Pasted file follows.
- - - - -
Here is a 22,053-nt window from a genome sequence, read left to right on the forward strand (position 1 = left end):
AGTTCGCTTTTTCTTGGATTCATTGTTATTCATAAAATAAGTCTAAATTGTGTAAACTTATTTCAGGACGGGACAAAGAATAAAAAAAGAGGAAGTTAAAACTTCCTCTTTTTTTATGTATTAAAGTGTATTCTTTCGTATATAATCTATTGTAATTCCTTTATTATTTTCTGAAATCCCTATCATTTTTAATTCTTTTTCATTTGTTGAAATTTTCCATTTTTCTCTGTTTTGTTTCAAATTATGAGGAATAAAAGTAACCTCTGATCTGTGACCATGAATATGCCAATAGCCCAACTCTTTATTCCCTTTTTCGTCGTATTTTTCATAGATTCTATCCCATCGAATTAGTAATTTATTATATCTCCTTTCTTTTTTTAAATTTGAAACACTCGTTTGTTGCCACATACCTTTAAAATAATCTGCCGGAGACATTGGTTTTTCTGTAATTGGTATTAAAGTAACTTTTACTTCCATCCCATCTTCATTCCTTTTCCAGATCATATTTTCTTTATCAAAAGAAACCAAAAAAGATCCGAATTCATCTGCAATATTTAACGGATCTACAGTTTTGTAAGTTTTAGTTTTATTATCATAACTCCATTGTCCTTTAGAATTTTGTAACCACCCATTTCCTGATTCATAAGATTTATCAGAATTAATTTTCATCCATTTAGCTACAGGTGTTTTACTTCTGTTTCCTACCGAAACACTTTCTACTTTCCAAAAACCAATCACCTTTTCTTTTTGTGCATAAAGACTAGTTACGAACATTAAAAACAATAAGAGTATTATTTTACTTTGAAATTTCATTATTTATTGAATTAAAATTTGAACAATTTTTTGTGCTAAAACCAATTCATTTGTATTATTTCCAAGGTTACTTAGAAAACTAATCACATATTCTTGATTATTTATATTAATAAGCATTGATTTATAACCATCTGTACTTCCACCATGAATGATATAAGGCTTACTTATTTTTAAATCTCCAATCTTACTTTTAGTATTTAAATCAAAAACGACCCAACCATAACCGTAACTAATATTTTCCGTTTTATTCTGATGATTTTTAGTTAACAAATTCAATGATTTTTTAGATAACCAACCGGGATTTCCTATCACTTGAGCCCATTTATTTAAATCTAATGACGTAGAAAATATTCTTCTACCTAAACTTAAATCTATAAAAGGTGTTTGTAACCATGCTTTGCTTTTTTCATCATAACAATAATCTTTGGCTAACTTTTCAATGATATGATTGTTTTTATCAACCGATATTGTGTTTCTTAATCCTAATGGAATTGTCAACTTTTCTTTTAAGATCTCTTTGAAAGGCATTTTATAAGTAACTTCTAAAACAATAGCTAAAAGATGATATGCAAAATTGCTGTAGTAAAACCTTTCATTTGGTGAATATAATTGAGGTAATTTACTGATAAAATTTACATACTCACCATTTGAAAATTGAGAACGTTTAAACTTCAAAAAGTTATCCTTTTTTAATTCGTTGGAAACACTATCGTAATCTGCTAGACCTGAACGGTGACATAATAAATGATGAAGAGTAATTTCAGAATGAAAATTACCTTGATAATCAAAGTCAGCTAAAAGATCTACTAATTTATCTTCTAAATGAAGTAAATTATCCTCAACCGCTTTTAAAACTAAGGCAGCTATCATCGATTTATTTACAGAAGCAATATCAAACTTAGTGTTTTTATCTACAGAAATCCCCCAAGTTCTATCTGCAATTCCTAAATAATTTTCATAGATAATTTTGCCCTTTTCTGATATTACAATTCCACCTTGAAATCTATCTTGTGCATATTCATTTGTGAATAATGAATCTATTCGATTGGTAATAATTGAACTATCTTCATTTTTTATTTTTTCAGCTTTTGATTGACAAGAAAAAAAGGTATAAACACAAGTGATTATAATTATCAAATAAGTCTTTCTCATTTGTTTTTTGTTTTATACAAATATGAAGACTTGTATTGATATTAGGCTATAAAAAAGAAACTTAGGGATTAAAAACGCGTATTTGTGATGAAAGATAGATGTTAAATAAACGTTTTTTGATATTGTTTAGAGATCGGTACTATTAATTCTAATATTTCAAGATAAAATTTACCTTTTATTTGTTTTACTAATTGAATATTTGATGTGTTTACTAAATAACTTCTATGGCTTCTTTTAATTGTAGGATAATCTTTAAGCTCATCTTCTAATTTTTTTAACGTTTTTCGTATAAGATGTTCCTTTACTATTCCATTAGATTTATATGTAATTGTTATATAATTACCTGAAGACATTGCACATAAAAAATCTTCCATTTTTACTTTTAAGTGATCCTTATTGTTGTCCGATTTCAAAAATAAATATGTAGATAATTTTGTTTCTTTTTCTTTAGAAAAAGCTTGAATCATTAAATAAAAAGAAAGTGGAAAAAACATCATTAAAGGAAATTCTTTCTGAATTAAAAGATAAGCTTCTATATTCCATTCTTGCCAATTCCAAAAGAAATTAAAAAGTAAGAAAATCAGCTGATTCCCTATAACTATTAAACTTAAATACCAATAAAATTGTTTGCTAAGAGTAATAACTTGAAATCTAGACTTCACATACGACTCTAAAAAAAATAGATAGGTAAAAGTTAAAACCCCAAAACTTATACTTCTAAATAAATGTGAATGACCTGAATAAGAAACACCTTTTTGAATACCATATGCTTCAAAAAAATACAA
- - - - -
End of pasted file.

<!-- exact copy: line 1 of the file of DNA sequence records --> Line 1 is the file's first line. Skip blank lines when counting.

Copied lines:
Here is a 22,053-nt window from a genome sequence, read left to right on the forward strand (position 1 = left end):